Wolfgang Petersen

Any period drama hinges on three things to become a success — the genuineness of its screenplay, the polarisation of its protagonists and the visual extravaganza. Wolfgang Peterson's Troy, based on the Greek epic Iliad, scores superbly on all these criteria, although the film didn't score that well with critics. Watch it for the ensemble cast playing their roles to perfection, the awesome battle scenes, the explosive dialogues but above all for Eric Bana in the role of Hector.

Schindler's List

Steven Spielberg

Every time I watch this Steven Spielberg masterpiece, based on a novel by Thomas Kennelly, I have discovered something new. Be it the fabulous editing where each scene merges into the next effortlessly yet meaningfully, giving the viewer a piece of perspective; the only feature in colour (the little girl in red) in the otherwise intentionally black and white movie; the nakedness, both in the figurative and the actual sense, the shocking atrocities committed on the Polish Jews by the Nazis, the rock solid characterisation of the three main protagonists and above all the dialogues which are extra ordinary. This multiple Oscar winner was declared the best movie on the Holocaust. In my opinion, it is simply everything that a movie should be.


Francis Ford Coppola

Godfather directed by Francis Ford Coppola and immortalised by the skills of Marlon Brando, Al Pacino among others is an institution in film making. This pioneering movie, based on the novel by Mario Puzo, about the Italian mafia in and around New York City was followed by two sequels and still continues to inspire many film makers across the globe. The ways and wisdom of the don are awe-inspiring and yet, he is not infallible. More than the drama it is the technical aspects of the film that keep me hooked — the camera work which actually accentuates every character is a highlight. Any movie buff, should watch this film, at least thrice.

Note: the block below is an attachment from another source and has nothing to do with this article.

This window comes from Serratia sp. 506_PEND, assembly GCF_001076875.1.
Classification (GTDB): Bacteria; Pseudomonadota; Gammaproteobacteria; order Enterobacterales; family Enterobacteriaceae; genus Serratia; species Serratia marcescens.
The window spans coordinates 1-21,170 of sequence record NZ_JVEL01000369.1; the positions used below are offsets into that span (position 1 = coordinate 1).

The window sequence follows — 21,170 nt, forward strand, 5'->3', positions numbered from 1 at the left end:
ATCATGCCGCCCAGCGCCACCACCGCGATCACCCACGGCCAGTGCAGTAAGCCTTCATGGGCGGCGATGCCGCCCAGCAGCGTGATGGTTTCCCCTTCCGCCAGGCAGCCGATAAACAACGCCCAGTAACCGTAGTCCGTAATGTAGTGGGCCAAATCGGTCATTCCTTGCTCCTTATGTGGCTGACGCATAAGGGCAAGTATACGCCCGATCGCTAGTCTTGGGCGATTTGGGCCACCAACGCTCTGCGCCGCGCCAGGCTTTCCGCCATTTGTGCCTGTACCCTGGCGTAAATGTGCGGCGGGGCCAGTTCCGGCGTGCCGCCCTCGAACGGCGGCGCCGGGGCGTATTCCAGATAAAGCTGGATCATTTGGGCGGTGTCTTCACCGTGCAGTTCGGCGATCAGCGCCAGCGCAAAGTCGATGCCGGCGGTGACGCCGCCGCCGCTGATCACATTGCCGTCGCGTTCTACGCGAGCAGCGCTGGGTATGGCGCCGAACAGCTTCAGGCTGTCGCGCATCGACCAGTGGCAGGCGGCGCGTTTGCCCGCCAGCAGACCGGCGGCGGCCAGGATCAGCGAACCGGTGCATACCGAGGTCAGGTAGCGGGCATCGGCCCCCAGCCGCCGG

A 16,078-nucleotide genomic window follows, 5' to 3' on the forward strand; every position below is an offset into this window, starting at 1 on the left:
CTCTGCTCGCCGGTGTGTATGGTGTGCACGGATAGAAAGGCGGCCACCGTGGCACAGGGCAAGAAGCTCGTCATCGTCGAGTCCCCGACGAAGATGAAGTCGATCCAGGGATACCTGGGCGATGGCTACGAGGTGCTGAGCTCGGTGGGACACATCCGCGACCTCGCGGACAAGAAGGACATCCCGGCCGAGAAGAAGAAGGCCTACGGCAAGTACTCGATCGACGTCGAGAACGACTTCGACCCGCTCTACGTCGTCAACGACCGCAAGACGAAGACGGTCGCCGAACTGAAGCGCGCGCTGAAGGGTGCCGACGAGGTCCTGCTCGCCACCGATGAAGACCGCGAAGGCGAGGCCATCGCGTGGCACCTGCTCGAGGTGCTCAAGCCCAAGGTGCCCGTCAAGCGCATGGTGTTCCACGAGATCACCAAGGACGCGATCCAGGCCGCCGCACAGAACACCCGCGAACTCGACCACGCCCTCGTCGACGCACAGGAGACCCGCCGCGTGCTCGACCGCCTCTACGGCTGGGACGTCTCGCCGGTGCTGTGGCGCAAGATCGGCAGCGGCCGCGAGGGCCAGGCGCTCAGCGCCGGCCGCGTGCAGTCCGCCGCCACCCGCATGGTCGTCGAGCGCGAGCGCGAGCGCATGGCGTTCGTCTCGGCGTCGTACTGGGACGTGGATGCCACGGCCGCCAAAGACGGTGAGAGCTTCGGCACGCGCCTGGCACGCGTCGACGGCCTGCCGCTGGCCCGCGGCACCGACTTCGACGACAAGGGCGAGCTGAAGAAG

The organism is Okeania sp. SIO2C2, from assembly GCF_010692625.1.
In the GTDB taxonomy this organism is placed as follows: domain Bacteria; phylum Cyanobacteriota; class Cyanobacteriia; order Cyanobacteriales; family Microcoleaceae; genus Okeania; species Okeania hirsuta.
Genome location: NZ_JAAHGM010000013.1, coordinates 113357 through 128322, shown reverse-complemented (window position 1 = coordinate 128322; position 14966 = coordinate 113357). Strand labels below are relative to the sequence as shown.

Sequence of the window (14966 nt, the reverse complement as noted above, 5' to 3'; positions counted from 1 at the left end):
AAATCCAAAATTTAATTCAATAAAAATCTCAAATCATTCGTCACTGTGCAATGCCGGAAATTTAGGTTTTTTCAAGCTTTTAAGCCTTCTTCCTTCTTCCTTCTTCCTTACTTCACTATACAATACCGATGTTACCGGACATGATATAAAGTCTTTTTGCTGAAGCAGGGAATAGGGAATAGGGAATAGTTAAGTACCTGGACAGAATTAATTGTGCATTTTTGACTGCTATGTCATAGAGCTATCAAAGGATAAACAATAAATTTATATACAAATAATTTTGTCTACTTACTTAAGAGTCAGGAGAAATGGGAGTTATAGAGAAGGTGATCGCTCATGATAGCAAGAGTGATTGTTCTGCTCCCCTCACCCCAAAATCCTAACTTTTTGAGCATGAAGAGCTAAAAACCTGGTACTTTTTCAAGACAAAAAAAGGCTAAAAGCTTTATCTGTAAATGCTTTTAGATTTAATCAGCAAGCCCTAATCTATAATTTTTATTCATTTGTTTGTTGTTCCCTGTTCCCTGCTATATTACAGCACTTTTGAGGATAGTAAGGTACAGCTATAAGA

Forrest Gump

Robert Zemeckis

Someone who likens life to a box of chocolates, despite being born disabled and is definitely worth lending your ears to. That's Forrest Gump. A child with low IQ he takes the viewer on a roller-coaster of a journey becomes a football star, a decorated Vietnam veteran, a ping-pong champ, the trigger to unearthing Watergate, a millionaire selling shrimp, a marathoner criss-crossing America and so much more. Yet the love of his life keeps eluding him. Tom Hanks in the title role has essayed a character which is truly unique. Just as Forrest is so many lives rolled into one, similarly the movie can't be characterised under a single genre.

Taxi Driver

Martin Scorsese

Robert De Niro is widely accepted as the father of method acting and it all began with this movie, where he played the role of Travis Bickle, an ex-Marine who after serving in Vietnam drives cabs for a living in New York. Martin Scorsese delves deep into the mind of his protagonist who can never truly shake off the feeling of being a misfit in society and becomes increasingly disgusted with the dark truths of the city, which he encounters during his night rides. De Niro's embodiment of the character is one that grabs you by the gut and never lets go. Accompanied by Scorsese's fascinating camera work and the way he has depicted the big bad city, Taxi Driver will always continue to be a cult movie and a landmark of 1970s Hollywood.

Those that almost made it

Good Will Hunting: Gus Van Sant

The Dark Knight: Christopher Nolan

Blood Diamond: Edward Zwick

Gladiator: Ridley Scott

Philadelphia: Jonathan Demme

A Few Good Men: Rob Reiner

Love Actually: Richard Curtis

Kirti Swarup Rath is a senior software engineer with Cognizant Technology Solutions, Chennai.


At WorkSeptember 24, 2010